Format specification mini-language for list joining

Tobia Conforto tobia.conforto at
Sat Nov 10 11:26:28 CET 2012


Lately I have been writing a lot of list join() operations variously including (and included in) string format() operations.

For example:

  temps = [24.369, 24.550, 26.807, 27.531, 28.752]

  out = 'Temperatures: {0} Celsius'.format(
            ', '.join('{0:.1f}'.format(t) for t in temps)

  # => 'Temperatures: 24.4, 24.6, 26.8, 27.5, 28.8 Celsius'

This is just a simple example, my actual code has many more join and format operations, split into local variables as needed for clarity.

Then I remembered that Ye Old Common Lisp's format operator had built-in list traversing capabilities[1]:

  (format t "Temperatures: ~{~1$~^, ~} Celsius" temps)

That format string (the part in the middle that looks like line noise) is admittedly arcane, but it's parsed like this:

  ~{	take next argument (temp) and start iterating over its contents
  ~1$	output a floating point number with 1 digit precision
  ~^	break the loop if there are no more items available
  ", "	(otherwise) output a comma and space
  ~}	end of the loop body

Now, as much as I appreciate the heritage of Lisp, I won't deny than its format string mini-language is EVIL. As a rule, format string placeholders should not include *imperative statements* such as for, break, continue, and if. We don't need a Turing-complete language in our format strings. Still, this is the grand^n-father of Python's format strings, so it's interesting to look at how it used to approach the list joining issue.

Then I asked myself: can I take the list joining capability and port it over to Python's format(), doing away with the overall ugliness?

Here is what I came up with:

  out = 'Temperatures: {0:", ":.1f} Celsius'.format(temps)

  # => 'Temperatures: 24.4, 24.6, 26.8, 27.5, 28.8 Celsius'

Here ", " is the joiner between the items and <.1f> is the format string for each item.

The way this would work is by defining a specific Format Specification Mini-Language for sequences (such as lists, tuples, and iterables).

A Format Specification Mini-Language (format_spec) is whatever follows the first colon in a curly brace placeholder, and is defined by the argument's class, so that it can vary wildly among different types.[2]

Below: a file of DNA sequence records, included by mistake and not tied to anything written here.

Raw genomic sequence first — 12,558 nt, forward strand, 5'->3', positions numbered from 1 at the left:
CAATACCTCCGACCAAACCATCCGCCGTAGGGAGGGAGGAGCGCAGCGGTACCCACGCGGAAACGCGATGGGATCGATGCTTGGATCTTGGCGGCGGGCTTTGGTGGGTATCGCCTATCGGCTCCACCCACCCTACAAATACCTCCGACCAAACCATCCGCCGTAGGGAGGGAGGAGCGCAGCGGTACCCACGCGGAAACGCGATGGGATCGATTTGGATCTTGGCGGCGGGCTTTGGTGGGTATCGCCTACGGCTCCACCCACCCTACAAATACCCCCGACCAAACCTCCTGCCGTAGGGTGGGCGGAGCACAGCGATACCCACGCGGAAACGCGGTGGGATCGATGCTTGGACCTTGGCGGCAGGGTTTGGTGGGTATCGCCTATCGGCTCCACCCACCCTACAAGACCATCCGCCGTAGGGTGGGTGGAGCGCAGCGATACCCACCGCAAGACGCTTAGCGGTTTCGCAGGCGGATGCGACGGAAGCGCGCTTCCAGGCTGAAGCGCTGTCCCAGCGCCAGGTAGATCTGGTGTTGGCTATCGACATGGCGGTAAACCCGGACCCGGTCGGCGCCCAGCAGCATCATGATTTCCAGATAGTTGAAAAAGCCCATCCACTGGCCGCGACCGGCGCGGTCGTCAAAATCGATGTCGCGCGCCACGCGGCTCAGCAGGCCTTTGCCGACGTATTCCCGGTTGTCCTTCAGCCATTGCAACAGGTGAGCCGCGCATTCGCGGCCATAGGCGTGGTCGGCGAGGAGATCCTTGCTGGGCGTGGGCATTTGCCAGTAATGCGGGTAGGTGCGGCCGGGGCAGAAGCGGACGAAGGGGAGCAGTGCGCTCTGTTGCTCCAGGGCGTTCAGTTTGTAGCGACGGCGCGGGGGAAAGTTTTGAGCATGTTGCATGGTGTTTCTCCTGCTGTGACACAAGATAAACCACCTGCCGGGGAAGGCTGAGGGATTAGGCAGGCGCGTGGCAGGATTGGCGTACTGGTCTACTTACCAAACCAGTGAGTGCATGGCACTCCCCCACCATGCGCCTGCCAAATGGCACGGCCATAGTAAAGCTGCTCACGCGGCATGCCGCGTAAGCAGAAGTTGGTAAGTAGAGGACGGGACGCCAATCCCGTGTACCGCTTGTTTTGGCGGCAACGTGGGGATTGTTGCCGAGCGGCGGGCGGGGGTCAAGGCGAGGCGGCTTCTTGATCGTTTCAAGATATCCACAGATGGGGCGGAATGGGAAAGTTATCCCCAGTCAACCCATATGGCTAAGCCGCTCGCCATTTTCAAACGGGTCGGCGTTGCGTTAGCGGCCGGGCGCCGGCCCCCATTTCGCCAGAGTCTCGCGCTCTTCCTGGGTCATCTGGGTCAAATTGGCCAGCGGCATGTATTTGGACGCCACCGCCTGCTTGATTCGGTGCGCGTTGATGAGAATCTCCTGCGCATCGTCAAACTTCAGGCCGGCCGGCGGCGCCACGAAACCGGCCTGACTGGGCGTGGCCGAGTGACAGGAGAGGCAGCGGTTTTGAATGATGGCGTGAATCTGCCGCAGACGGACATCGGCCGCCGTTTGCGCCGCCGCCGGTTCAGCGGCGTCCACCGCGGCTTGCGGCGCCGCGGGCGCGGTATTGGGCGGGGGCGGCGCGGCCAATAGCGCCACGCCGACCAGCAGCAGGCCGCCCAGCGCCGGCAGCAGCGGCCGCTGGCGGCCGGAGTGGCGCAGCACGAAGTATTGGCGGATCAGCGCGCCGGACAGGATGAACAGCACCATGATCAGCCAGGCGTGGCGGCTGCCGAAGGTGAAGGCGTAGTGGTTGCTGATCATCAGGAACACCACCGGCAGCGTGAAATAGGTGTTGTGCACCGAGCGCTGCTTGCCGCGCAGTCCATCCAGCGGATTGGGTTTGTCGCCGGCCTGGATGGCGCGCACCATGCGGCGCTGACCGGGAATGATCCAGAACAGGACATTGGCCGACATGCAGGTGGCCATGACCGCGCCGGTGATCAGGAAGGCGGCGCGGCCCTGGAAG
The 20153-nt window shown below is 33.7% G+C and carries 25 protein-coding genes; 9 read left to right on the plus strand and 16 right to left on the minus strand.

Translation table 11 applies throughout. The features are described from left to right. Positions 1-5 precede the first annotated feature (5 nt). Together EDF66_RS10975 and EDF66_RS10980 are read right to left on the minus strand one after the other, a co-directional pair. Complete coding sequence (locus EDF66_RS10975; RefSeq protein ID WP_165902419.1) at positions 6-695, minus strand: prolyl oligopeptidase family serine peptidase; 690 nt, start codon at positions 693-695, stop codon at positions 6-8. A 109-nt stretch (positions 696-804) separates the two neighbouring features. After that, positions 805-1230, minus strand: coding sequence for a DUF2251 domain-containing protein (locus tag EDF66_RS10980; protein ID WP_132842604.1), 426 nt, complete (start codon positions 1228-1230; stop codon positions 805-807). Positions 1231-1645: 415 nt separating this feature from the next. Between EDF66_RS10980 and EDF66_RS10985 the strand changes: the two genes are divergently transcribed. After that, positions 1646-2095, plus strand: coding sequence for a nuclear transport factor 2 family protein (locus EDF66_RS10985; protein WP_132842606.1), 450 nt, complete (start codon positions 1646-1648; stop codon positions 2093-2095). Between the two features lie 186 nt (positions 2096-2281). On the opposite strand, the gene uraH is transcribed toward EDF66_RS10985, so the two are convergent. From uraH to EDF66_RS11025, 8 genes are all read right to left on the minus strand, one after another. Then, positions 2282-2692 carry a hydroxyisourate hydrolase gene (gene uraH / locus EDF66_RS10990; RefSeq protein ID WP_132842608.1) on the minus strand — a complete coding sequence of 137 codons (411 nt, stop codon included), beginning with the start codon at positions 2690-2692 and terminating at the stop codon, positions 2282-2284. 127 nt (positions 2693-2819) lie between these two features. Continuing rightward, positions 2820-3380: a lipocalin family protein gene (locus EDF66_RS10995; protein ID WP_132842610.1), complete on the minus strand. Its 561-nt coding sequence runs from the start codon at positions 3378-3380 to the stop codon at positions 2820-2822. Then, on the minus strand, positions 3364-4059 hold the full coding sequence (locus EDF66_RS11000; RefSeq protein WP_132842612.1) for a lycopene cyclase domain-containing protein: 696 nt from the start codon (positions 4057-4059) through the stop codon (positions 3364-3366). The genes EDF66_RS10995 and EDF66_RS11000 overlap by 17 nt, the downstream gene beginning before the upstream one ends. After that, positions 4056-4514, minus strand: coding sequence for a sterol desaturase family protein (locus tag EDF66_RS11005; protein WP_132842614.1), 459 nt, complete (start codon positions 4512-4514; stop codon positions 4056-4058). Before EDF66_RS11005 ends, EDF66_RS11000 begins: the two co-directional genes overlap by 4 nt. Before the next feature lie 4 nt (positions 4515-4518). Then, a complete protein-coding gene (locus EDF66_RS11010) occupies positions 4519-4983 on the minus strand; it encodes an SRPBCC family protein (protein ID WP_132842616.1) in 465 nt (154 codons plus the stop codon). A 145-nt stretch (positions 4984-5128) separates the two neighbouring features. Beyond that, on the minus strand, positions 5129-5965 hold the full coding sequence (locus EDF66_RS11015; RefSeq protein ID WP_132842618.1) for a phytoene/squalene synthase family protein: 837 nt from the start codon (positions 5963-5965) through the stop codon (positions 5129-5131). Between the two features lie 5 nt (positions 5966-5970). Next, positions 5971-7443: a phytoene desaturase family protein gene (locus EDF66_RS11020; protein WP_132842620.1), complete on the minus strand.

The root class (object) defines the generic format_spec we are accustomed to[3]:


But that doesn't mean that more complex types should not define extensions or replacements. I propose this extended format_spec for sequences:

  seq_format_spec  ::= join_string [":" item_format_spec] | format_spec
  join_string      ::= '"' join_string_char* '"' | "'" join_string_char* "'"
  join_string_char ::= <any character except "{", "}", newline, or the quote>
  item_format_spec ::= format_spec

That is, if the format_spec for a sequence starts with ' or " it would be interpreted as a join operation (eg. {0:", "} or {0:', '}) optionally followed by a format_spec for the single items: {0:", ":.1f}

If the format_spec does not start with ' or ", of if the quote is not balanced (does not appear again in the format_spec), then it's assumed to be a generic format string and the implementation would call super(). This is meant for backwards compatibility with existing code that may be using the generic format_spec over various sequences.

I do think that would be quite readable and useful. Look again at the example:

  out = 'Temperatures: {0:", ":.1f} Celsius'.format(temps)

As a bonus, it allows nested joins, albeit only for simple cases. For example we could format a dictionary's items:

  temps = {'Rome': 26, 'Paris': 21, 'New York': 18}

  out = 'Temperatures: {0:", ":" ":s}'.format(temps.items())

  # => 'Temperatures: Rome 26, Paris 21, New York 18'

Here the format_spec for temps.items() is <", ":" ":s>. Then ", " would be used as a joiner between the item tuples and <" ":s> would be passed over as the format_spec for each tuple. This in turn would join the tuple's items using a single space and output each item with its simple string format. This could go on and on as needed, adding a colon and joiner string for each nested join operation.

A more complicated mini-language would be needed to output dicts using different format strings for keys and values, but I think that would be veering over to unreadable territory.

What do you think?

I plan to write this as a module and propose it to Python's devs for inclusion in the main tree, but any criticism is welcome before I do that.



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